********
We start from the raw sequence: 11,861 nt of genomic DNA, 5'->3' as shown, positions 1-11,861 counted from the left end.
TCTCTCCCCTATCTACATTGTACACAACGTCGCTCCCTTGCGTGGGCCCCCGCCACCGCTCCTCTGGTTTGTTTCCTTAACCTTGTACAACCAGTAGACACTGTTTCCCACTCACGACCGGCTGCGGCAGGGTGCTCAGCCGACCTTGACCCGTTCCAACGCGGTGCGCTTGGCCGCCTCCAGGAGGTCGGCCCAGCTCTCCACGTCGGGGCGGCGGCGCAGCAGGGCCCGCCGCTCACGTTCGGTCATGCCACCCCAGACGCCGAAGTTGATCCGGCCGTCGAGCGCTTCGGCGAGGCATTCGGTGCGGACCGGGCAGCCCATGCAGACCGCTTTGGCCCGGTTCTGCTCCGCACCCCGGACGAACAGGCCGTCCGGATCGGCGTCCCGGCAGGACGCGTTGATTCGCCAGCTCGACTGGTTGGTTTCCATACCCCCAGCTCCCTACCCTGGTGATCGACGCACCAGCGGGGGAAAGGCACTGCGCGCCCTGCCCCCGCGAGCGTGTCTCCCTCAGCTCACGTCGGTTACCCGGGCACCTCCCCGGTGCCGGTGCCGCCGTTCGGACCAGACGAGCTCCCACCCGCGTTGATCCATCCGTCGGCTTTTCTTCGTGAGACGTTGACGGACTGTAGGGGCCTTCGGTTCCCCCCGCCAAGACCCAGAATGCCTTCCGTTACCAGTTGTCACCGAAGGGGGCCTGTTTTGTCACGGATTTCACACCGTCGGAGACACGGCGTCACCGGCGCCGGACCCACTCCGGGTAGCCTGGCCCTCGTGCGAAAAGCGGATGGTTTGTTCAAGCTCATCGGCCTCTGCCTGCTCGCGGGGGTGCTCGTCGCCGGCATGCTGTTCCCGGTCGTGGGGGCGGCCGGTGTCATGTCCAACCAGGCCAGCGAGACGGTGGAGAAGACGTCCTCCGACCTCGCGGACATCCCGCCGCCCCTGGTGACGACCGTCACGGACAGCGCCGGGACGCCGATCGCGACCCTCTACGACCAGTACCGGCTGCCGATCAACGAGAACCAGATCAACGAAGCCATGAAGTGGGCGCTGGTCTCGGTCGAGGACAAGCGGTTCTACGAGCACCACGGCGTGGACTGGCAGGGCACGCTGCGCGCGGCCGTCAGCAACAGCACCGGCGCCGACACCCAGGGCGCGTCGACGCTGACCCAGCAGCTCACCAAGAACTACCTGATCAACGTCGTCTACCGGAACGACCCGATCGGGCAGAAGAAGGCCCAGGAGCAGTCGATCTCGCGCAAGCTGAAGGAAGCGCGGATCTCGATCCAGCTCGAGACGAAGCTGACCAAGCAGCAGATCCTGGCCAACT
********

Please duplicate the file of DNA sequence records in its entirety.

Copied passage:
We start from the raw sequence: 11,861 nt of genomic DNA, 5'->3' as shown, positions 1-11,861 counted from the left end.
TCTCTCCCCTATCTACATTGTACACAACGTCGCTCCCTTGCGTGGGCCCCCGCCACCGCTCCTCTGGTTTGTTTCCTTAACCTTGTACAACCAGTAGACACTGTTTCCCACTCACGACCGGCTGCGGCAGGGTGCTCAGCCGACCTTGACCCGTTCCAACGCGGTGCGCTTGGCCGCCTCCAGGAGGTCGGCCCAGCTCTCCACGTCGGGGCGGCGGCGCAGCAGGGCCCGCCGCTCACGTTCGGTCATGCCACCCCAGACGCCGAAGTTGATCCGGCCGTCGAGCGCTTCGGCGAGGCATTCGGTGCGGACCGGGCAGCCCATGCAGACCGCTTTGGCCCGGTTCTGCTCCGCACCCCGGACGAACAGGCCGTCCGGATCGGCGTCCCGGCAGGACGCGTTGATTCGCCAGCTCGACTGGTTGGTTTCCATACCCCCAGCTCCCTACCCTGGTGATCGACGCACCAGCGGGGGAAAGGCACTGCGCGCCCTGCCCCCGCGAGCGTGTCTCCCTCAGCTCACGTCGGTTACCCGGGCACCTCCCCGGTGCCGGTGCCGCCGTTCGGACCAGACGAGCTCCCACCCGCGTTGATCCATCCGTCGGCTTTTCTTCGTGAGACGTTGACGGACTGTAGGGGCCTTCGGTTCCCCCCGCCAAGACCCAGAATGCCTTCCGTTACCAGTTGTCACCGAAGGGGGCCTGTTTTGTCACGGATTTCACACCGTCGGAGACACGGCGTCACCGGCGCCGGACCCACTCCGGGTAGCCTGGCCCTCGTGCGAAAAGCGGATGGTTTGTTCAAGCTCATCGGCCTCTGCCTGCTCGCGGGGGTGCTCGTCGCCGGCATGCTGTTCCCGGTCGTGGGGGCGGCCGGTGTCATGTCCAACCAGGCCAGCGAGACGGTGGAGAAGACGTCCTCCGACCTCGCGGACATCCCGCCGCCCCTGGTGACGACCGTCACGGACAGCGCCGGGACGCCGATCGCGACCCTCTACGACCAGTACCGGCTGCCGATCAACGAGAACCAGATCAACGAAGCCATGAAGTGGGCGCTGGTCTCGGTCGAGGACAAGCGGTTCTACGAGCACCACGGCGTGGACTGGCAGGGCACGCTGCGCGCGGCCGTCAGCAACAGCACCGGCGCCGACACCCAGGGCGCGTCGACGCTGACCCAGCAGCTCACCAAGAACTACCTGATCAACGTCGTCTACCGGAACGACCCGATCGGGCAGAAGAAGGCCCAGGAGCAGTCGATCTCGCGCAAGCTGAAGGAAGCGCGGATCTCGATCCAGCTCGAGACGAAGCTGACCAAGCAGCAGATCCTGGCCAACT